PEQUANNOCK, N.J. - Teens who drink alcohol could be caught three days later under a high school's new testing policy for students.
The test, which will be given randomly to students at Pequannock Township High School, can detect whether alcohol was consumed up to 80 hours earlier.
Pequannock Superintendent Larrie Reynolds said the policy approved last week should be a deterrent to students who feel peer pressure to drink.
Under the program, students who test positive will not be kicked off teams or barred from extracurricular activities, Reynolds said. Instead, they will receive counseling - and their parents will be notified.
"Most kids who think they can get away with it might be tempted to stop and think about it," he said.
The test costs will be paid with federal grants, Reynolds said.
Urine screenings look for ethyl glucuronide, produced by the body after it metabolizes alcohol. School officials acknowledge the test is sensitive, and false positive readings can be the result of using products containing ethanol, including mouthwash and Balsamic vinegar.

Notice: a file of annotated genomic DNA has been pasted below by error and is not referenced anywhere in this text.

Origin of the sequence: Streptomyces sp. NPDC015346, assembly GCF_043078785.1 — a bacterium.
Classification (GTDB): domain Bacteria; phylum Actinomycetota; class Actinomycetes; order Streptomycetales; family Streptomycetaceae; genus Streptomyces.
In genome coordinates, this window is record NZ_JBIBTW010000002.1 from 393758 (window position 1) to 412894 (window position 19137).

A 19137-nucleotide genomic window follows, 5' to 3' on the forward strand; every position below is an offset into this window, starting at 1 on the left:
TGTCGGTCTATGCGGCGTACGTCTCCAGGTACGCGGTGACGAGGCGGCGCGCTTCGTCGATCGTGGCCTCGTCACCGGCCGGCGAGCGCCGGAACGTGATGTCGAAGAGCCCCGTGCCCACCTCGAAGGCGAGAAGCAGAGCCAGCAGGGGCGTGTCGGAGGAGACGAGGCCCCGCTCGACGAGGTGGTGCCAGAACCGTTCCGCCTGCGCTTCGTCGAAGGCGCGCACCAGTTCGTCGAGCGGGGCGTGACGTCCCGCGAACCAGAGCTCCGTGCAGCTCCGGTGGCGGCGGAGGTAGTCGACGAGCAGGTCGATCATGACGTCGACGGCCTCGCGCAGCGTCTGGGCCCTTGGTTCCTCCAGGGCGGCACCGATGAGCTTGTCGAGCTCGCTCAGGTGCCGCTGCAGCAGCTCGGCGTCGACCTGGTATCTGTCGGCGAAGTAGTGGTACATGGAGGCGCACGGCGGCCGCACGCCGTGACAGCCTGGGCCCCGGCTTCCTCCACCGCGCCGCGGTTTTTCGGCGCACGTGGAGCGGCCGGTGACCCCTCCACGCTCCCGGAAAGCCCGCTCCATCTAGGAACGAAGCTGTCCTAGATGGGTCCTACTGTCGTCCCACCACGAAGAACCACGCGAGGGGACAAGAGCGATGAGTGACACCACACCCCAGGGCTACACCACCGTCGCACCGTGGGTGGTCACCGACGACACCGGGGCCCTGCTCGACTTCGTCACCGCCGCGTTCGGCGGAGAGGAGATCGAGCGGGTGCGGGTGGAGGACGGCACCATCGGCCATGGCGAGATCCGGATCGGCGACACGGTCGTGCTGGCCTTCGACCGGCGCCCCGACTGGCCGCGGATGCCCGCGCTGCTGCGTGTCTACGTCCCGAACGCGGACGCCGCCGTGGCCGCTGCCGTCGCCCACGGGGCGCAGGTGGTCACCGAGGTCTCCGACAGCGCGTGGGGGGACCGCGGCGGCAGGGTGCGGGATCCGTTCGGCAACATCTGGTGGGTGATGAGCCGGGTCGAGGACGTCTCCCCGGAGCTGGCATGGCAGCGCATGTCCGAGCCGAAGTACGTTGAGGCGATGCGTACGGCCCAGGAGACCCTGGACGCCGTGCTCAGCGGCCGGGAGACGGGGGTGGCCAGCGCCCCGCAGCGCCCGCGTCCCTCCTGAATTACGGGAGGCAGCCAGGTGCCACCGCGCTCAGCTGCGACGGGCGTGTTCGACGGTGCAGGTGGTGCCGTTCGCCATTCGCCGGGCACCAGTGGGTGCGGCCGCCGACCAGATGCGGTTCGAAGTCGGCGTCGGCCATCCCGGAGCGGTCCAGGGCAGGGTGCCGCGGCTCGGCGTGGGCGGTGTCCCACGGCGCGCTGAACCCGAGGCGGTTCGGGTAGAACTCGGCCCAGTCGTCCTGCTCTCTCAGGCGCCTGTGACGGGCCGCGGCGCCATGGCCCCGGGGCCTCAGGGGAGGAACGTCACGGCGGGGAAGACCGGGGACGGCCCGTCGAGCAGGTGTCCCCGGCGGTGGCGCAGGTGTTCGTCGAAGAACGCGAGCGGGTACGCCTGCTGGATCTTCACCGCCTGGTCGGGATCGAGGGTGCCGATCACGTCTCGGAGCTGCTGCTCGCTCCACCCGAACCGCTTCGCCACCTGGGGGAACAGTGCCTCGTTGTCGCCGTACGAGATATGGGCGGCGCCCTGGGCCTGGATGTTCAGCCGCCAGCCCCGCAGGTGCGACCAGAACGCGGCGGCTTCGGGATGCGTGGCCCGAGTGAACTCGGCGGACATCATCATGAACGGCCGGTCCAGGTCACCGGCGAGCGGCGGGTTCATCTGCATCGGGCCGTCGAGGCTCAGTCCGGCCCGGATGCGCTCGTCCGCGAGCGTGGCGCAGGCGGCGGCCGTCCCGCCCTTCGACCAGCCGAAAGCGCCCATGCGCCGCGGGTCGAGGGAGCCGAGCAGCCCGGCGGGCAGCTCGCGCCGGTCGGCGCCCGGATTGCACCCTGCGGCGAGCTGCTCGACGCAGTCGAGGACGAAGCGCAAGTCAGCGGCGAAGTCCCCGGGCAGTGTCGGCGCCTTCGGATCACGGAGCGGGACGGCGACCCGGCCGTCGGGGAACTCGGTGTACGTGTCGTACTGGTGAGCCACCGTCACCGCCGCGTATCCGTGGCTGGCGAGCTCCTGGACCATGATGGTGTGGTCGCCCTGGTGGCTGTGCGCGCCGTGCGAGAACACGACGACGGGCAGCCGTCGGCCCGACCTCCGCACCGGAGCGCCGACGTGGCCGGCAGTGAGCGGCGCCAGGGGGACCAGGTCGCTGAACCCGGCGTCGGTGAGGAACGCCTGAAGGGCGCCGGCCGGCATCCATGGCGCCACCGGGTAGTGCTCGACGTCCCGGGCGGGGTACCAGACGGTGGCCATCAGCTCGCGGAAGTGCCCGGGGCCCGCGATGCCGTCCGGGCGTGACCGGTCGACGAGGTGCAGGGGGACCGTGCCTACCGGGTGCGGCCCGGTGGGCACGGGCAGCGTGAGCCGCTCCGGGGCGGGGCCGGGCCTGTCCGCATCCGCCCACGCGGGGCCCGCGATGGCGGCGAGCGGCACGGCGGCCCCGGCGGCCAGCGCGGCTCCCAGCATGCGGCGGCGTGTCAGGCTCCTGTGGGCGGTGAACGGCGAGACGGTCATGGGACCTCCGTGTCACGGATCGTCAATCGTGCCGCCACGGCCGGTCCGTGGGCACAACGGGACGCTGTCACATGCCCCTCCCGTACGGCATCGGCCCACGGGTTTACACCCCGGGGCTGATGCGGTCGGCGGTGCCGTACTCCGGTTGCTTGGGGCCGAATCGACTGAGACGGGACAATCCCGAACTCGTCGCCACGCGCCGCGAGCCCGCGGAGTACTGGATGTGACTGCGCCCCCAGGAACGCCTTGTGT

But Reynolds said in order for students to test positive, they would generally have had to consume the equivalent of one or two drinks.
Other districts already use the test. Middletown began using it last spring for students suspected of using drugs and alcohol. This month, the district expanded it to include a random pool of about 1,800 students.
Critics have said the testing does not work and invades students' privacy.
"Medical care and treatment are issues between parents and children," said Deborah Jacobs, executive director of the American Civil Liberties Union of New Jersey.